It’s against the law for your employer to fire you or treat you any differently if you make a compensation claim against them. To do so would count as unfair dismissal (if you were sacked) or constructive dismissal (if you were forced out of your job by your employer making your life difficult). Either would allow an employment tribunal to award you compensation or even order that you are reemployed.
You also shouldn’t worry that bringing a compensation claim against your employer will leave them in a difficult financial situation. Every employer is legally required to have insurance to cover the cost of compensation claims so they will not be out of pocket.
Sometimes you may not realise how bad an accident has impacted you while you are still working for the employer, or you develop an industrial disease like Asbestosis which may not have shown symptoms until much later on.
If you can show that there is a link between your condition and your former place of work, you can still make a claim for compensation as long as this claim is made within three years of your diagnosis.
If your former employer is no longer active, you can still make a compensation claim through their employer’s liability insurance, as their insurer will still be responsible for your compensation.
Many people think that if they don’t bring a compensation claim for a personal injury within three years of their accident that they cannot make a claim. However, under the Limitation Act 1980, the claim must be made within three years of the accident or from when the severity of the injury manifests itself, whichever comes later.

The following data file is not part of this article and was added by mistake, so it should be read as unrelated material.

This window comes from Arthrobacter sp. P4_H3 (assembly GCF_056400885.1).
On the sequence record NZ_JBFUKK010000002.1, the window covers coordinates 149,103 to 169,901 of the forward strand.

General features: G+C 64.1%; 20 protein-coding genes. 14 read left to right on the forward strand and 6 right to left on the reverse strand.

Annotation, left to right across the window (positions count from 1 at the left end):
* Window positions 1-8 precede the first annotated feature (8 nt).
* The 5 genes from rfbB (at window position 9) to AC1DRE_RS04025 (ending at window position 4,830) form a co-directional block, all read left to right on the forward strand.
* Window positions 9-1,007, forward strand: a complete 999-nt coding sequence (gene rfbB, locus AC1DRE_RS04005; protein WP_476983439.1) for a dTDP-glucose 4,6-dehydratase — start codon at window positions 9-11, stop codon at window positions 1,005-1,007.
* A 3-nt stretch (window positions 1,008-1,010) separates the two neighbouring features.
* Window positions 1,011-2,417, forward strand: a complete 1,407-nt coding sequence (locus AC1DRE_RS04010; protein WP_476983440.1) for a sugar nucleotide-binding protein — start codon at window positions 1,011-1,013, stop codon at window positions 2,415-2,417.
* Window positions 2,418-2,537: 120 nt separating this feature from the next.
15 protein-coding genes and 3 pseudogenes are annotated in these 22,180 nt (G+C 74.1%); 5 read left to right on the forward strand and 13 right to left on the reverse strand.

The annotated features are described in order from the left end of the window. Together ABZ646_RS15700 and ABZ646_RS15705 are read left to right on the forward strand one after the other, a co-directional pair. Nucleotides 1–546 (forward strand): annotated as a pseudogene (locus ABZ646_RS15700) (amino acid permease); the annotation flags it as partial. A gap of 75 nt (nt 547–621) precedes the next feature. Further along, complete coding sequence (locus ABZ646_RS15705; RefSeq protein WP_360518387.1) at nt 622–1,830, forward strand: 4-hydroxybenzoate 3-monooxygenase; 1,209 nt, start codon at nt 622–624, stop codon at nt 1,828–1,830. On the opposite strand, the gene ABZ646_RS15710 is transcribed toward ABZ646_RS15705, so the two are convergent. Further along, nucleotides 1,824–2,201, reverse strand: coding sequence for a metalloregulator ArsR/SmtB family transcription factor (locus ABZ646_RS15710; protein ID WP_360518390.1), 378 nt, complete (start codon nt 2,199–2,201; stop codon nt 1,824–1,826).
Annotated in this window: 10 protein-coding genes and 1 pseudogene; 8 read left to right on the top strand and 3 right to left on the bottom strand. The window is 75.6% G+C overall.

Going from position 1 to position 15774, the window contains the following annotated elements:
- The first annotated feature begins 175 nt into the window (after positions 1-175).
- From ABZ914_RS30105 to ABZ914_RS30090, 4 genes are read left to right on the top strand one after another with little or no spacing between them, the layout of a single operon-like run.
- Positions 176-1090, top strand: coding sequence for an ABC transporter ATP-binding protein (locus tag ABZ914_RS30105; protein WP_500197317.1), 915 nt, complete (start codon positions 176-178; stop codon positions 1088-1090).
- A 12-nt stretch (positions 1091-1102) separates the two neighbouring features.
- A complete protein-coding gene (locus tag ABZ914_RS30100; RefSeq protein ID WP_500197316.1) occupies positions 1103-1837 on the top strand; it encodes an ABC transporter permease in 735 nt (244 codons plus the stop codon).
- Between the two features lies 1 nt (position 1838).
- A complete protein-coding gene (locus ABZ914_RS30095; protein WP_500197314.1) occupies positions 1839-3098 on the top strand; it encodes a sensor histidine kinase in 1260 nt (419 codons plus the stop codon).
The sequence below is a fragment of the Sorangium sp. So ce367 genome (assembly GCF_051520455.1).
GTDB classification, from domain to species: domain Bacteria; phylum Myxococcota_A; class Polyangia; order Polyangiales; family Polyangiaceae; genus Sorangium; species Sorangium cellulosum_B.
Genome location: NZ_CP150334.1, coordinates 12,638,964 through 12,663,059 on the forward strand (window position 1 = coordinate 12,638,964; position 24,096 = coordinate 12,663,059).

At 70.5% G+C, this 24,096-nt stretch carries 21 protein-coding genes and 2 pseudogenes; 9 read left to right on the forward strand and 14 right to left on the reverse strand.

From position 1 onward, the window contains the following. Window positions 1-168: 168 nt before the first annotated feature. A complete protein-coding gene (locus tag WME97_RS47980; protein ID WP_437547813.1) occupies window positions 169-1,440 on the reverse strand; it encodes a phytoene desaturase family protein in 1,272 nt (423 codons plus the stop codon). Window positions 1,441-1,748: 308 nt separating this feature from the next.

So if you have an accident but don’t realise how serious it was until much later on, you may still be able to bring a claim.
According to a study by IRN, a clear majority of those surveyed think the UK is in the grip of a ‘compensation culture’, with 68 per cent believing that more people are lodging claims than ever before. The truth is that the number of personal injury claims for compensation is falling. Therefore, if you’ve been injured and it wasn’t your fault, you shouldn’t feel guilty about claiming for compensation.
If you’ve been injured and are interested in seeking compensation, you can call a trained legal advisor on 0800 234 6438, or fill in our online form to submit your claim.
When you submit your details, you'll be in safe hands. Our partners are National Accident Helpline (a brand of National Accident Law, a firm of personal injury solicitors regulated by the Solicitors Regulation Authority). They are the UK's leading personal injury service. Their friendly legal services advisers will call you to talk about your claim and give you free, no-obligation advice. National Accident Law may pay us a marketing fee for our services.
By submitting your personal data, you agree for your details to be sent to National Accident Law so they can contact you to discuss your claim.
If you win your case, your solicitor's success fee will be taken from the compensation you are awarded - up to a maximum of 25%. Your solicitor will discuss any fees before starting your case.